2017’s Formula One cars will have so much downforce and grip that some corners will no longer be classified as corners, a McLaren representative said.
The 2017 season will see cars have wider wings, wider tyres, larger bargeboards and several other changes. The result is that lap times are set to be faster by three to five seconds.
Now, McLaren-Honda technical director Tim Goss has revealed one particularly interesting tidbit.
“The drivers say that these new cars will be more challenging to drive, and that they’ll have to work harder and concentrate more to get the best from them,” he was quoted as saying by the McLaren-Honda website.
“One knock-on from that is that we’ll no longer classify some corners as ‘corners’. What we mean by that is that engineers define a corner as a point on the track where the driver has to lift and essentially drive and handle the car through it; if he’s going round a bend, and (if) his foot is flat to the floor on the accelerator, we class that as a straight,” Goss continued.
“As the new cars will be going faster, some of 2016’s ‘corners’ will be classified as ‘straights’. But because they’ll be going through them faster, they’ll be subjected to more g-forces — and that’s still tiring on the body.”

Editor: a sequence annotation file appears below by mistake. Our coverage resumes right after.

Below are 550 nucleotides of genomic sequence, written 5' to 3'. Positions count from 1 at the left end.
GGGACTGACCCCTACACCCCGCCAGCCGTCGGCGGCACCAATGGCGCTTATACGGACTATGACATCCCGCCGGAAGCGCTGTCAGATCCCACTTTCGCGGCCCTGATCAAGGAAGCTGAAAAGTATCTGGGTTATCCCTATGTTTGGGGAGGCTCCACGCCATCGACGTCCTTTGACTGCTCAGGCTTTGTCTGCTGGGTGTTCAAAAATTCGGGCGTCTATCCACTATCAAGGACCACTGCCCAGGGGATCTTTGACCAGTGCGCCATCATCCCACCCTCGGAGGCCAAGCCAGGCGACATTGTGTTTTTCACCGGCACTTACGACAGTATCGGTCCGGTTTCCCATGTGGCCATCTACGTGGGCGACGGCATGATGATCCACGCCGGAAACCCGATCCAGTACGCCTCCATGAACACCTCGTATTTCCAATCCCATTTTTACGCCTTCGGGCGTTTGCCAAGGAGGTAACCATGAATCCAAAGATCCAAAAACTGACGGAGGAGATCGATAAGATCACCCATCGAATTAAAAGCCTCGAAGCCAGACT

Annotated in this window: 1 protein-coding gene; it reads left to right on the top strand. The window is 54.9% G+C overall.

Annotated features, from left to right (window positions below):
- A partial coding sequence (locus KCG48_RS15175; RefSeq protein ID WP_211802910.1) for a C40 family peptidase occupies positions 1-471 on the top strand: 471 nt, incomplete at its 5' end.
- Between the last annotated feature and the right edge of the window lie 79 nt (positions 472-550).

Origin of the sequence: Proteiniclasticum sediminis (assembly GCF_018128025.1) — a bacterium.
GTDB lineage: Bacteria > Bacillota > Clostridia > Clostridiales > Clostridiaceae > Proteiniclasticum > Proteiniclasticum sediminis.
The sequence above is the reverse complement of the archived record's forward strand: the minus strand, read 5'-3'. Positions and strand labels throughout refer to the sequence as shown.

The 2017 F1 season looks set for the biggest shakeup in years — at least from a regulatory and performance perspective
Goss says that the changes aren’t the biggest the sport has ever seen, but they’re definitely up there.
“Let’s be clear, we’re looking at some huge regulatory changes ahead of the 2017 season. We’ve had bigger changes in the past — the change between 1982 and ’83 from ground-effect to flat floors, for example, which had a massive impact on performance. But this season’s changes rank as some of the most significant we’ve ever had in the sport.”
The technical director explained that some aspects are still shrouded in mystery, such as exactly how tyres will behave on the new cars. After all, Pirelli has been testing the new tyres on older “mule” cars rather than full-fledged 2017 challengers.
“…the 2016 mule cars won’t behave in the same way as the 2017 cars — so what we’re trying to do is identify which areas of performance are attached to the tyre and which to the mule car. That’s a major challenge.”
Featured image: McLaren Honda